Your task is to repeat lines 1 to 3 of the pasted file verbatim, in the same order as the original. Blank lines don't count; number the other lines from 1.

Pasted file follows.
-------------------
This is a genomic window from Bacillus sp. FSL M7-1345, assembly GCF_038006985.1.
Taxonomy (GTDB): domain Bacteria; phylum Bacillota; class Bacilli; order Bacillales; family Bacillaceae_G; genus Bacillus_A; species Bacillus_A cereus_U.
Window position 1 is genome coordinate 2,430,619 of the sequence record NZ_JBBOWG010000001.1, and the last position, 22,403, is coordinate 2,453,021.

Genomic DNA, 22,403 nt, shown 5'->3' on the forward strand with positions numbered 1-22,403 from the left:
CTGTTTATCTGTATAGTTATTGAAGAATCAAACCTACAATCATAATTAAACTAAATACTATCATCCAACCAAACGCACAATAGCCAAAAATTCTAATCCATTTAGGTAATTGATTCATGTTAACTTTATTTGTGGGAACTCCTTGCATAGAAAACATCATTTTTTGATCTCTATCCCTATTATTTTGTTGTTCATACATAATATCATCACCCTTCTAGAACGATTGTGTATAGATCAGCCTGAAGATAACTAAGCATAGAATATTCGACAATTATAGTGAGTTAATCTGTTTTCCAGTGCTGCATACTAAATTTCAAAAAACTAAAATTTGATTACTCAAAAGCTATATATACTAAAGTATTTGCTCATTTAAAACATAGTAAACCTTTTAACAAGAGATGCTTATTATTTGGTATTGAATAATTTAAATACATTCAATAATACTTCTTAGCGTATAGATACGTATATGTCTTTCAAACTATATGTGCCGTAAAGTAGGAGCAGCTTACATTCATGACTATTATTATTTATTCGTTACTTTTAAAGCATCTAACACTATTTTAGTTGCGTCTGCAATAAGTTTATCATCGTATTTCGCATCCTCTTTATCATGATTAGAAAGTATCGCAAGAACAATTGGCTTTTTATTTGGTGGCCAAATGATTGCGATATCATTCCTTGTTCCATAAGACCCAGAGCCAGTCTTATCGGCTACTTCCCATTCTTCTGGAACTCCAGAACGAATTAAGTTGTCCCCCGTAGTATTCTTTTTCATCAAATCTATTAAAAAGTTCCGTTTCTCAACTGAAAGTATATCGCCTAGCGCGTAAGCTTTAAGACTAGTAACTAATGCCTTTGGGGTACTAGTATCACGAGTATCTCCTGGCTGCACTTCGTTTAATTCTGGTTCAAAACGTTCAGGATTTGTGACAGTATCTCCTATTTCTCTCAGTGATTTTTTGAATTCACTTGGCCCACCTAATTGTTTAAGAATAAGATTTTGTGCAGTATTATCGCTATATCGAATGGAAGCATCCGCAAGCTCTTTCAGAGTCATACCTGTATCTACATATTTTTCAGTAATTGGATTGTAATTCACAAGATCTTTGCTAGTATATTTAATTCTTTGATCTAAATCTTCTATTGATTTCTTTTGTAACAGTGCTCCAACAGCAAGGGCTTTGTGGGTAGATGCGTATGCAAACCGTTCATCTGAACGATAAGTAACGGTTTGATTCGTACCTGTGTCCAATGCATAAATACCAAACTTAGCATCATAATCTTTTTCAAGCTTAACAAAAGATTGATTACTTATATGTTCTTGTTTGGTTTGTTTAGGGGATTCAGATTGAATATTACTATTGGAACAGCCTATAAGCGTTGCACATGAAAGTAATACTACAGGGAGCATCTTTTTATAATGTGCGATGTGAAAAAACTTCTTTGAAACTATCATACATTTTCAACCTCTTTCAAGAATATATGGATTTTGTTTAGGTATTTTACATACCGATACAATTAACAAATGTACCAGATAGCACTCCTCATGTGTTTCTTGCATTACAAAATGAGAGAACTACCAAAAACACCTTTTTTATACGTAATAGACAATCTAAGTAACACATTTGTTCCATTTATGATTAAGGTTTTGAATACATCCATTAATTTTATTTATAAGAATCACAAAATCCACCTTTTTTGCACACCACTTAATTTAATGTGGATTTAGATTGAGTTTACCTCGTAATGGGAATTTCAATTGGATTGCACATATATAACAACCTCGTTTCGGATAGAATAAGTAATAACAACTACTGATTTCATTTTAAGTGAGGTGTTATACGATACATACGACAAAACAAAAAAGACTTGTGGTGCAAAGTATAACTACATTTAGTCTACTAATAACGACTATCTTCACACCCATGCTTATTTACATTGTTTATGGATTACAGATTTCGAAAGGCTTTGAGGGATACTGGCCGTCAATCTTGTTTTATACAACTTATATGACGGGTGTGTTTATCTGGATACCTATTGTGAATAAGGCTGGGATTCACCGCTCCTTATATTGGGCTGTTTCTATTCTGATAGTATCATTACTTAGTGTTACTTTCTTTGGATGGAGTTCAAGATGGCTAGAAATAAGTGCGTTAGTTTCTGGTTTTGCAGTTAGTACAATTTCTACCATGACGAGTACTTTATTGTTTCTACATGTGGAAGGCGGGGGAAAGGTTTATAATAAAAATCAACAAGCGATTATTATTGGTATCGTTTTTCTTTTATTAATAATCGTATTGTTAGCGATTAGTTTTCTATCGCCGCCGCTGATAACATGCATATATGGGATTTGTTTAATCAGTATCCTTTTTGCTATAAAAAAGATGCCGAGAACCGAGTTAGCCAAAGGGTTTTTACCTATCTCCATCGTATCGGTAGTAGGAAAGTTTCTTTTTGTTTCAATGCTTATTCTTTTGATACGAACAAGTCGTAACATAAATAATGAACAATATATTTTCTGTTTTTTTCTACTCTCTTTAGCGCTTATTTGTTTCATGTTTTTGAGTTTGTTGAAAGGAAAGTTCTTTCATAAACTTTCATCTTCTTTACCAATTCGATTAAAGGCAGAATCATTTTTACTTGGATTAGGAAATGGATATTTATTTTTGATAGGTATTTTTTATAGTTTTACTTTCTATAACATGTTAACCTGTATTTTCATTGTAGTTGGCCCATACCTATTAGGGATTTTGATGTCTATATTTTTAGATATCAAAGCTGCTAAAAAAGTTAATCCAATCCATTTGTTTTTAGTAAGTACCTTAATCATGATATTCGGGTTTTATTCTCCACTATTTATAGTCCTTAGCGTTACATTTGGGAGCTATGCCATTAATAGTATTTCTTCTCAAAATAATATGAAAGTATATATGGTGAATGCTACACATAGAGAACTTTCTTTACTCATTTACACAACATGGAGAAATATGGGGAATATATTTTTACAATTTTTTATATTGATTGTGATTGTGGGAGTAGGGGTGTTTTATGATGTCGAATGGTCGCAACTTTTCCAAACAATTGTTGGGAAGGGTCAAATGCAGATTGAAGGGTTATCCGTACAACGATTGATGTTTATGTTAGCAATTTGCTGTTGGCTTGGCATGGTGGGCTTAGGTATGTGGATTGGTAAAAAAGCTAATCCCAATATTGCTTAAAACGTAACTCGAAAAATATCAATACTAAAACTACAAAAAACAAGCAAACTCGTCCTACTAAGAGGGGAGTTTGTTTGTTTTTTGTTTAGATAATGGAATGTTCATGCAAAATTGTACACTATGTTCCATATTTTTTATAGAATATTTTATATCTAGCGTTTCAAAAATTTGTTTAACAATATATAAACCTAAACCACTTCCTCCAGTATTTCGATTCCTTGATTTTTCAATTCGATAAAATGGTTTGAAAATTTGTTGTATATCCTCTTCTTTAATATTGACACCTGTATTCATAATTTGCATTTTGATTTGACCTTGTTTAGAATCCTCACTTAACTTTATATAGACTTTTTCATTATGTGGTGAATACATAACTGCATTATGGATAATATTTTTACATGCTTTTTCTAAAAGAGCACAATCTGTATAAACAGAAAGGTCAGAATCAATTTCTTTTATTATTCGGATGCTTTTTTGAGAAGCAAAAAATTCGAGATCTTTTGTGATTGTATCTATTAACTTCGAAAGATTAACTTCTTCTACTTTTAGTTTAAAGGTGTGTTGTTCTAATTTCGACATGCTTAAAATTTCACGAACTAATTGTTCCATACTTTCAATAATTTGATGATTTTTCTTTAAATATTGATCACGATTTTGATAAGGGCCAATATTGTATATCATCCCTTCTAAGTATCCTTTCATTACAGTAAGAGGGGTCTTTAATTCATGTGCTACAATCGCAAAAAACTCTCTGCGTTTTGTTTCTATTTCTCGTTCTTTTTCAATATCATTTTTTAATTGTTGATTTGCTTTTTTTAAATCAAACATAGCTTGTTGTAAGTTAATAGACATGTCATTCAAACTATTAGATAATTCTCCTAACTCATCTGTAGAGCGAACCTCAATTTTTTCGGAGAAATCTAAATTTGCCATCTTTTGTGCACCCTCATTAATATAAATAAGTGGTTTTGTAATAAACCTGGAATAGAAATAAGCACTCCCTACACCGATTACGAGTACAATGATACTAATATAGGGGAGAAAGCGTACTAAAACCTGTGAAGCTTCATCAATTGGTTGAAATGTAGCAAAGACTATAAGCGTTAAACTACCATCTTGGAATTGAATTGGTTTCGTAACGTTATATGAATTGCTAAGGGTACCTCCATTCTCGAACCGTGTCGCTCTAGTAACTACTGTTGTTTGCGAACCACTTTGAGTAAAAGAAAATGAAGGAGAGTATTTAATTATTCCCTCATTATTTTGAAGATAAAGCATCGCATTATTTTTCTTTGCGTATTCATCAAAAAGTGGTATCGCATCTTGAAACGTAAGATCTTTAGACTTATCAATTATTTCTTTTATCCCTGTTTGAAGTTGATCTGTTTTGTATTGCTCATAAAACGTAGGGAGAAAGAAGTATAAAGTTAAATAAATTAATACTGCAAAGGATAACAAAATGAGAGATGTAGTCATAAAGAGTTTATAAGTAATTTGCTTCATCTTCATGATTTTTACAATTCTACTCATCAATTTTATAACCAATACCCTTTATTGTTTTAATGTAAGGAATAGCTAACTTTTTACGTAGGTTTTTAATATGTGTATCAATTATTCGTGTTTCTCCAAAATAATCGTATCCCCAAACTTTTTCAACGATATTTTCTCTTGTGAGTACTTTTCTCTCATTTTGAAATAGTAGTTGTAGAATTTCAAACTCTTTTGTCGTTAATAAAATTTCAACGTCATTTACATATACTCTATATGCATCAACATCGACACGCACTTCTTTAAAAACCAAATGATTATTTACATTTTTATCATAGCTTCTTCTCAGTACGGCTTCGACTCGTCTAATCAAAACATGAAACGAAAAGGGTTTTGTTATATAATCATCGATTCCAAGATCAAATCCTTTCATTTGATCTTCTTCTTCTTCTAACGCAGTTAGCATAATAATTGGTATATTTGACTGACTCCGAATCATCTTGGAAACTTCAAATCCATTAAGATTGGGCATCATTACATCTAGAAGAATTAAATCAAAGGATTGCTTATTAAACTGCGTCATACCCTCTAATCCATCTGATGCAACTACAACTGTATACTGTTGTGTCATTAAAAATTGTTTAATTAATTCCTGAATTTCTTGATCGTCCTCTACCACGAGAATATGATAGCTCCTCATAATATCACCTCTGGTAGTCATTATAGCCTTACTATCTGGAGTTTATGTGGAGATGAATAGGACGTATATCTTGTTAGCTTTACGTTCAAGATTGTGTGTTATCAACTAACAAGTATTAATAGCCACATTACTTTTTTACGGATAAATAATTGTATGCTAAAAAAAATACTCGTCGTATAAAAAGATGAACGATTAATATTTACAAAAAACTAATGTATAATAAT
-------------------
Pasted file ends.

This is a genomic window from Bacillus sp. FSL M7-1345, assembly GCF_038006985.1.
Taxonomy (GTDB): domain Bacteria; phylum Bacillota; class Bacilli; order Bacillales; family Bacillaceae_G; genus Bacillus_A; species Bacillus_A cereus_U.
Window position 1 is genome coordinate 2,430,619 of the sequence record NZ_JBBOWG010000001.1, and the last position, 22,403, is coordinate 2,453,021.